Friday, August 27, 2010

LEGO Architecture

Exhibits at the National Building Museum seem to change frequently, which makes going there repeatedly worthwhile.

The boy and I enjoyed our June visit, and headed back there yesterday for the LEGO Architecture exhibit. This exhibit had an admission cost of $5/person, and admittance was timed. We arrived at 12:30, and immediately bought our tickets for the next available time: 2:00.

The wait gave us the opportunity to enjoy other features of the museum. The boy quickly made friends, and they got to work building an entryway sized arch out of large styrofoam blocks. I bought a cup of coffee from the Firehook Bakery kiosk, and enjoyed my lunch, and read some e-mails on my BlackBerry while seated against on of the large columns near the fountain in the center of the museum's atrium.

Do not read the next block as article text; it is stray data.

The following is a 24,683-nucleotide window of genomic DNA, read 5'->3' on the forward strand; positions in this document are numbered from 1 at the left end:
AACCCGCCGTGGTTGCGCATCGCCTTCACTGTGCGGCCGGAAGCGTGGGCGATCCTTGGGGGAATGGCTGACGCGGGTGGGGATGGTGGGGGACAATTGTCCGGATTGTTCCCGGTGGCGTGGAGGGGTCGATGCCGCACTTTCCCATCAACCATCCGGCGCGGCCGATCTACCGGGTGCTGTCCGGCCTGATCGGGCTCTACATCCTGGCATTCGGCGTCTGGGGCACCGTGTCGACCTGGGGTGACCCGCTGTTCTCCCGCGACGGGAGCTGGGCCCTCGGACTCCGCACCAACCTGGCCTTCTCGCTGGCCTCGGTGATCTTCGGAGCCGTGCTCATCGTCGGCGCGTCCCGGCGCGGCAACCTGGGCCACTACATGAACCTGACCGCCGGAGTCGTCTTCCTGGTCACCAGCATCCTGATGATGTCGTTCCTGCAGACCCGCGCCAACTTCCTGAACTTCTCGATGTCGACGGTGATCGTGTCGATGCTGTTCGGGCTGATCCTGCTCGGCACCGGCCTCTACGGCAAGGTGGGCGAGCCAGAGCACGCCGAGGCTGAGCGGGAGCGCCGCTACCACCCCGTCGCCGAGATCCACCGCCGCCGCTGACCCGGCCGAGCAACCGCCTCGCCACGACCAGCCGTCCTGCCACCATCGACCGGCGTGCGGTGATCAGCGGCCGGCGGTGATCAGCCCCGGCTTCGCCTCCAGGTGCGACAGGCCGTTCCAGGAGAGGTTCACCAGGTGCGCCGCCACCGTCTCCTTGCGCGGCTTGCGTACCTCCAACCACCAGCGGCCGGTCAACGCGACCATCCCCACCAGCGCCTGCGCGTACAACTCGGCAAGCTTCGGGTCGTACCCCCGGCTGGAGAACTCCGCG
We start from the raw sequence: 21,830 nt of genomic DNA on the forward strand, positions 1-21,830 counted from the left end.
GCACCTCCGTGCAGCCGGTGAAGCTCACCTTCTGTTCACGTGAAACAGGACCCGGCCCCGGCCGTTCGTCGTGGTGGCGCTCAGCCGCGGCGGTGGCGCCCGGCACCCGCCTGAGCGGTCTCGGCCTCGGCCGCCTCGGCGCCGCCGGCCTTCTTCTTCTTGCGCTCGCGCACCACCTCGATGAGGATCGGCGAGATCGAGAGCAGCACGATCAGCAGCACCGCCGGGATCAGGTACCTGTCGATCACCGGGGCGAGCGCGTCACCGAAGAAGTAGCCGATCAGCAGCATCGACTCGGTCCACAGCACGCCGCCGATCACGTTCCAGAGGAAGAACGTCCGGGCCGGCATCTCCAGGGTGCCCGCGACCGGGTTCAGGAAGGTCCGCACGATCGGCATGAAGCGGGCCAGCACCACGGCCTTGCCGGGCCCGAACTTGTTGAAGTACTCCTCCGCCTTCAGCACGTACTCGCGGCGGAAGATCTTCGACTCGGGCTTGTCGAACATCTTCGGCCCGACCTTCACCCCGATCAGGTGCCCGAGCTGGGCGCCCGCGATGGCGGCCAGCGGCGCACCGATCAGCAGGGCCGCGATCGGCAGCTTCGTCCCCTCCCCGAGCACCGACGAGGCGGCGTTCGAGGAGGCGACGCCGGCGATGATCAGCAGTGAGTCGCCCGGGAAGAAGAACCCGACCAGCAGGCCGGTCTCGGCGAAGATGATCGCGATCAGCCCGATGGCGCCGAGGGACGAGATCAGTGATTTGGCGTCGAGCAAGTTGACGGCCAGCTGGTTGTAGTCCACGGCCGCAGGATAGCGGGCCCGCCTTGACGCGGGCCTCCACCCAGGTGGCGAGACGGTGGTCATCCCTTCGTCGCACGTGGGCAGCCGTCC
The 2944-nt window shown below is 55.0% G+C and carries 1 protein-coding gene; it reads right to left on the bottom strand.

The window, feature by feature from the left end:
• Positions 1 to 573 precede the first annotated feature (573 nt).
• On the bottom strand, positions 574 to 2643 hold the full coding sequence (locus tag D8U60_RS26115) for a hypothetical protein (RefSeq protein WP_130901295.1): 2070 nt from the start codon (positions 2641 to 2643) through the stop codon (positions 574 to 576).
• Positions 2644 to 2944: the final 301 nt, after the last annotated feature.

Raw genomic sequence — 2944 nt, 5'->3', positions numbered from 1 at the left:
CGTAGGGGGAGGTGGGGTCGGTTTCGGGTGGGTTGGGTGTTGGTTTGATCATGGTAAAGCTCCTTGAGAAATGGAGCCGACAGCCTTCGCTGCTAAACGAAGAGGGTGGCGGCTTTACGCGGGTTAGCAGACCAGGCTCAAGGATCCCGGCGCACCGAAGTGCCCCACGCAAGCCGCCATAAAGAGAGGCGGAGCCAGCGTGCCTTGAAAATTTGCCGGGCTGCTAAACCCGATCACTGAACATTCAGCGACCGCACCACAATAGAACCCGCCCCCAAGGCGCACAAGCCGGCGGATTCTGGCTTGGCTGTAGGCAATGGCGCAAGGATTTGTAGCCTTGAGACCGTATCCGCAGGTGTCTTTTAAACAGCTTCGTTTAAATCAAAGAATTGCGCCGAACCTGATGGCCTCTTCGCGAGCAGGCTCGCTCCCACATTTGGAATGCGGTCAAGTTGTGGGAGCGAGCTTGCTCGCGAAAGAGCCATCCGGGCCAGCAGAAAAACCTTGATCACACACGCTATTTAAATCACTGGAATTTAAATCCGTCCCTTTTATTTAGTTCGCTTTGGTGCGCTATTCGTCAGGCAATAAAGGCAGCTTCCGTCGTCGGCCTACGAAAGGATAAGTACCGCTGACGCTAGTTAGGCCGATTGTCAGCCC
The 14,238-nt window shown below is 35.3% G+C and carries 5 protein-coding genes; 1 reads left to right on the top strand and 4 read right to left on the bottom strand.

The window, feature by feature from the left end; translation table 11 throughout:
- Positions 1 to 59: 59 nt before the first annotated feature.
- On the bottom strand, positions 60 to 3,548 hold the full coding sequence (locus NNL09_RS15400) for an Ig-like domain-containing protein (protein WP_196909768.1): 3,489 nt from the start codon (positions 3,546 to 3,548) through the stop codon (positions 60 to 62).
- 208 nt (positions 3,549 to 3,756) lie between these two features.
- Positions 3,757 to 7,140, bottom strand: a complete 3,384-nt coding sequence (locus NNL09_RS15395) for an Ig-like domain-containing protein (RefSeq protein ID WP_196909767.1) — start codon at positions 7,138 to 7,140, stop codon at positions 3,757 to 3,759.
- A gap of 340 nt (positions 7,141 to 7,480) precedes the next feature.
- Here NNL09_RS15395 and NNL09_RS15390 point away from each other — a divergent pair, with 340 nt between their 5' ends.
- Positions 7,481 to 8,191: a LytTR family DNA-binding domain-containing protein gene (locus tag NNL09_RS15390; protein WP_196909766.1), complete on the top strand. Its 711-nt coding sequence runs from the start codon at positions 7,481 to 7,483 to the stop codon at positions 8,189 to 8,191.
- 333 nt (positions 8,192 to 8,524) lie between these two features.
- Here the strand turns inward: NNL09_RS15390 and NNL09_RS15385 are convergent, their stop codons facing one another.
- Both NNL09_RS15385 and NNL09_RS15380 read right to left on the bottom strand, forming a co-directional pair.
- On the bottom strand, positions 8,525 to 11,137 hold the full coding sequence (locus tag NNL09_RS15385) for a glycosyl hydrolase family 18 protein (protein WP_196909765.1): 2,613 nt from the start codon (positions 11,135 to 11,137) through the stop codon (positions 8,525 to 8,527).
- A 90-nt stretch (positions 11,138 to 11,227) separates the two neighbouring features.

When it was time, we made our way up one of the sets of worn smooth brick staircases to a second floor exhibit space. The buildings on display are well-known landmarks. Mostly skyscrapers, and mostly from Chicago, hometown of the artist, architect Adam Tucker Reed.

I was struck by how Reed had mostly used very small LEGO bricks to build his very large models.

Beyond the exhibit space was a room with wide child height tables, and bins full of LEGO bricks. Inspired by what they had just seen. The kids got to work building towers. One particularly tall tower collapsed with a crash and the clatter of LEGOs bouncing every which way that momentarily silenced the room. The final room to the exhibit is a gift shop selling, much smaller, less detailed kits designed by Reed of a few of the buildings on display.

The LEGO Architecture exhibit will be at the National Building Museum through September 5.

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